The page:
The game of football is an aggressive, physical, fast-paced sport that is played on turf or grass. Yet, at the same time, it’s an epic year-long chess match between individuals that don’t take a single step between the in-game lines.
With a year of tape in the books on what this Tennessee team in the Josh Heupel era looks like, the Vols’ coaching staff is fully aware of the next task of evolving all three phases of the game. And for Tennessee offensive coordinator Alex Golesh, that’s where a lot of his attention was in the spring.
In the game of chess, moves are often visualized several turns in advance, as both players try to formulate a series of predictions and guesses about how the game is going to play out. A high-level chess player is always going to be thinking turns ahead as they try to outsmart their opponent.
Similar to football, coaches are always trying to figure out what moves the other team is going to put on the board, or the field in this case, and how they are going to set their pieces in the future as well.
“In a lot of ways, that’s what I spent all spring doing,” Golesh said on Tuesday. “Man, we hurt them here. They’re going to take that away. What’s the next counterpunch to that?”
Tennessee was excellent in their first drive or two on offense last season. However, coaches have now had an entire offseason to study the film and try to pinpoint how the Tennessee offense operates in certain scenarios. As Golesh said on Tuesday, he is working to visualize those moves in advance. If Tennessee scores on an 80-yard throw and catch to JaVonta Payton, Golesh is already thinking about how the opposing team might be reacting and then planning in advance how to topple that move as well.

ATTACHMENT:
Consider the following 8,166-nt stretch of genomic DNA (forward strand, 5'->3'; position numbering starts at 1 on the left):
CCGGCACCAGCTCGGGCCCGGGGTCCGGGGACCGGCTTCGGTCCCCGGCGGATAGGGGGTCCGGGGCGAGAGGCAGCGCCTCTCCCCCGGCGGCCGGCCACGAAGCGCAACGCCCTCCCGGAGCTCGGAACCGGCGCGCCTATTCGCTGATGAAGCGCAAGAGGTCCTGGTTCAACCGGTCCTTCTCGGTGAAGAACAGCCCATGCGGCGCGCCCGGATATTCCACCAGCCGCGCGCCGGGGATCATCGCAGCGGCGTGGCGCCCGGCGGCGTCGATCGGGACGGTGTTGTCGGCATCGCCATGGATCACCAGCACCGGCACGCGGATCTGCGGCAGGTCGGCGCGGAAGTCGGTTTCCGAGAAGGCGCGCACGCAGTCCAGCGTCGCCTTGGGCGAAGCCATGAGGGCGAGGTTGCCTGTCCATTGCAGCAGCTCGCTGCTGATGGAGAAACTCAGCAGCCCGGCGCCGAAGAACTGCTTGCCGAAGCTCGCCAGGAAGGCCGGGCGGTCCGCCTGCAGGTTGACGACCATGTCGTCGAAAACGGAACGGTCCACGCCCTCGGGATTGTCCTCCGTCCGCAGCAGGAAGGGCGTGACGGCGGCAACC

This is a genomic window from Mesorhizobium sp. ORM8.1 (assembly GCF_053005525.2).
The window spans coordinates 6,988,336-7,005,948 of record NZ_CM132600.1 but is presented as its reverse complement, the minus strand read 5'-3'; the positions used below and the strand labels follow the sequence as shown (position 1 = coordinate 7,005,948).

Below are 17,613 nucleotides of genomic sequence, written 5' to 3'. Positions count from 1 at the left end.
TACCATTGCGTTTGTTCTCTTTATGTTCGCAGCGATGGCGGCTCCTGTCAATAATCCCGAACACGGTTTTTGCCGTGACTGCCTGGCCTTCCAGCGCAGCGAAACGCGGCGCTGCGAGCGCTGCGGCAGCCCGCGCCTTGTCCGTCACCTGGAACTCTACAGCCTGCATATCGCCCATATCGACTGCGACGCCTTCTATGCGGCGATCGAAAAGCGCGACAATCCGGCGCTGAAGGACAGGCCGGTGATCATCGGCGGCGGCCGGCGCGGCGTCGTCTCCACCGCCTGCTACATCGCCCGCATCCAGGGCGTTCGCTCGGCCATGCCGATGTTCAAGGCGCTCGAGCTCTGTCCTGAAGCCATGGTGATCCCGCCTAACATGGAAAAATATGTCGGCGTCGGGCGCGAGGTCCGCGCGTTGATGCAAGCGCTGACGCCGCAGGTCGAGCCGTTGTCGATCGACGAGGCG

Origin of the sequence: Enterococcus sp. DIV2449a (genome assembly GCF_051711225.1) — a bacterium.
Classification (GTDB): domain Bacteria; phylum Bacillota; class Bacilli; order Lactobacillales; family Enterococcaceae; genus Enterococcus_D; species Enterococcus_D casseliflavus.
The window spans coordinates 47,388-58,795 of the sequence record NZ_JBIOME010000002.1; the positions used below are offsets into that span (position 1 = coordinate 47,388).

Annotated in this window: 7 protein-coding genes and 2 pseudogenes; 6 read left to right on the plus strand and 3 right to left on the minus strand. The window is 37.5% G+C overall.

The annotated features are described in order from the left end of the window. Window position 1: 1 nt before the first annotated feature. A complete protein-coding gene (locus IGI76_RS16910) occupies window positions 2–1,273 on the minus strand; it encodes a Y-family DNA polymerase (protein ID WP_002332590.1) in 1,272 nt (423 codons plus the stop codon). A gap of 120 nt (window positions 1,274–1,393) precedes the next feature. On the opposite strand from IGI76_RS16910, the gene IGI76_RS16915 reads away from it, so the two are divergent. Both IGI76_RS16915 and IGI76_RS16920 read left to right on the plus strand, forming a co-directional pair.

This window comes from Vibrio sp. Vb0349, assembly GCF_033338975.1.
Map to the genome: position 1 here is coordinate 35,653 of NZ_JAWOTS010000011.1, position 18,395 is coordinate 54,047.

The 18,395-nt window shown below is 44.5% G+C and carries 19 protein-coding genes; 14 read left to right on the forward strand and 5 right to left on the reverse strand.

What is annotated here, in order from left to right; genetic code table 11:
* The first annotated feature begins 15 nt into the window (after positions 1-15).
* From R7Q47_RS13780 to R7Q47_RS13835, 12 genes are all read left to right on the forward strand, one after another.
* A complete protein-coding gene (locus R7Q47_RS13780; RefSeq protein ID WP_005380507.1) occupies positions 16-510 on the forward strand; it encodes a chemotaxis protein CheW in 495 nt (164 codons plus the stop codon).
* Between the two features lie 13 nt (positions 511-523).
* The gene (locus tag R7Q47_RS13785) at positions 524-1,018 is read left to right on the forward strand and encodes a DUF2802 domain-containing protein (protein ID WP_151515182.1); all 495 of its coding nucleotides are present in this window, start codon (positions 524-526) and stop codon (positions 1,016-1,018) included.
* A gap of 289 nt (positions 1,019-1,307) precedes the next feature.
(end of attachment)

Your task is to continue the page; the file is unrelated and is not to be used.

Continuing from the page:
Ultimately, in a lot of ways, both football and chess are about anticipating people’s responses.
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“You’ve got to anticipate answers to people’s answers,” Golesh said on Tuesday. “I think a lot of the time you first play a team, if you’re referring to specifically the tempo, just like you saw a year ago, teams settle in. Players settle in. I think it’s really hard to replicate in practice so people tend to settle in, you get to the second or third quarter, and people are used to it. Play callers on the other side of the ball figure out what they can and can’t get in at the tempo. So you’ve got to have answers.”
While he wasn’t too keen on sharing everything that had been thought of behind closed doors over the offseason, Golesh did say that Tennessee was evolving and learning how to have specific answers in specific situations.
“For us, that’s a multitude of different things,” Golesh said. “I don’t want to share it, but we have answers to replicate tempo. Answers to how they answer it.”
Whether the 2022 offense is more productive than the 2021 offense is still to be seen. Although, with all the prep work that went into the offseason, Tennessee is certainly well prepared for the chess match that is to come with the season.
“There was no secret coming in,” Golesh said on Tuesday. “A year ago, we came in from a place where the system, from a tempo standpoint, from a spacing standpoint, similar. We’ve grown and evolved in a lot of ways. You saw a year ago, as the year went, we have grown and evolved. In terms of how we get the ball out, formationally we have expanded, we’ve got to continue to expand formationally. Whether it’s motion or disguising pictures offensively, we’ve continued to grow. We’re drastically different today than we were two years ago leaving the previous place. We’re drastically different today than we were leaving in Nashville.”
Tennessee will open the 2022 season against Ball State on Thursday, Sept. 1 at 7:00 p.m. ET.